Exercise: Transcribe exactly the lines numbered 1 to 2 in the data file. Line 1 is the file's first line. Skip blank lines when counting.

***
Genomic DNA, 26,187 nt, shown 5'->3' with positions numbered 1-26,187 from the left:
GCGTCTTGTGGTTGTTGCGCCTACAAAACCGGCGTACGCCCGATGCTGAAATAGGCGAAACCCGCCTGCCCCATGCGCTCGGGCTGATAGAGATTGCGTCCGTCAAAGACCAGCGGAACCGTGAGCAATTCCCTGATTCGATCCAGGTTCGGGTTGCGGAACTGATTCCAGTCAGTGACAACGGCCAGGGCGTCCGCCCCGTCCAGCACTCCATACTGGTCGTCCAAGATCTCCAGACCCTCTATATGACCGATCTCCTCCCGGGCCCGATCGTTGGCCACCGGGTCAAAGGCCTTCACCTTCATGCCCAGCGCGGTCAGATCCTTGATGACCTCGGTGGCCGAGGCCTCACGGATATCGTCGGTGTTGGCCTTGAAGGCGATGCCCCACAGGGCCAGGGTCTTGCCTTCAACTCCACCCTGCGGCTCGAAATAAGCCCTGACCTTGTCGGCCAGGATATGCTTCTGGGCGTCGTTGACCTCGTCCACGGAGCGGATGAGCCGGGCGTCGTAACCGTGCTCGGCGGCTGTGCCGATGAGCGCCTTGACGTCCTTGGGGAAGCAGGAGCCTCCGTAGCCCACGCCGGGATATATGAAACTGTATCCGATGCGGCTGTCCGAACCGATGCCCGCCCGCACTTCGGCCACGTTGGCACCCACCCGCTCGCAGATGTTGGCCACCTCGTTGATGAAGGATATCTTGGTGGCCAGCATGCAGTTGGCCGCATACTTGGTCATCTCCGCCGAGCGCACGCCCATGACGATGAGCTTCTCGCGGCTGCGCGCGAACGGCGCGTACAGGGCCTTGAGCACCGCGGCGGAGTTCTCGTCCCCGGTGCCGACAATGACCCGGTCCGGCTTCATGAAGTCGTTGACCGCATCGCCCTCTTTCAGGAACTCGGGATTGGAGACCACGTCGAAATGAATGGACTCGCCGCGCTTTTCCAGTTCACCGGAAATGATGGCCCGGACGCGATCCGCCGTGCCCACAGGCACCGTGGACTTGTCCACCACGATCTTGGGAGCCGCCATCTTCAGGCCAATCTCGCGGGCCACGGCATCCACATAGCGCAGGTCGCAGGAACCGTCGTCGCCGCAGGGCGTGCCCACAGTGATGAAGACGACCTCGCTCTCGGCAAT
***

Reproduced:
Genomic DNA, 26,187 nt, shown 5'->3' with positions numbered 1-26,187 from the left:
GCGTCTTGTGGTTGTTGCGCCTACAAAACCGGCGTACGCCCGATGCTGAAATAGGCGAAACCCGCCTGCCCCATGCGCTCGGGCTGATAGAGATTGCGTCCGTCAAAGACCAGCGGAACCGTGAGCAATTCCCTGATTCGATCCAGGTTCGGGTTGCGGAACTGATTCCAGTCAGTGACAACGGCCAGGGCGTCCGCCCCGTCCAGCACTCCATACTGGTCGTCCAAGATCTCCAGACCCTCTATATGACCGATCTCCTCCCGGGCCCGATCGTTGGCCACCGGGTCAAAGGCCTTCACCTTCATGCCCAGCGCGGTCAGATCCTTGATGACCTCGGTGGCCGAGGCCTCACGGATATCGTCGGTGTTGGCCTTGAAGGCGATGCCCCACAGGGCCAGGGTCTTGCCTTCAACTCCACCCTGCGGCTCGAAATAAGCCCTGACCTTGTCGGCCAGGATATGCTTCTGGGCGTCGTTGACCTCGTCCACGGAGCGGATGAGCCGGGCGTCGTAACCGTGCTCGGCGGCTGTGCCGATGAGCGCCTTGACGTCCTTGGGGAAGCAGGAGCCTCCGTAGCCCACGCCGGGATATATGAAACTGTATCCGATGCGGCTGTCCGAACCGATGCCCGCCCGCACTTCGGCCACGTTGGCACCCACCCGCTCGCAGATGTTGGCCACCTCGTTGATGAAGGATATCTTGGTGGCCAGCATGCAGTTGGCCGCATACTTGGTCATCTCCGCCGAGCGCACGCCCATGACGATGAGCTTCTCGCGGCTGCGCGCGAACGGCGCGTACAGGGCCTTGAGCACCGCGGCGGAGTTCTCGTCCCCGGTGCCGACAATGACCCGGTCCGGCTTCATGAAGTCGTTGACCGCATCGCCCTCTTTCAGGAACTCGGGATTGGAGACCACGTCGAAATGAATGGACTCGCCGCGCTTTTCCAGTTCACCGGAAATGATGGCCCGGACGCGATCCGCCGTGCCCACAGGCACCGTGGACTTGTCCACCACGATCTTGGGAGCCGCCATCTTCAGGCCAATCTCGCGGGCCACGGCATCCACATAGCGCAGGTCGCAGGAACCGTCGTCGCCGCAGGGCGTGCCCACAGTGATGAAGACGACCTCGCTCTCGGCAAT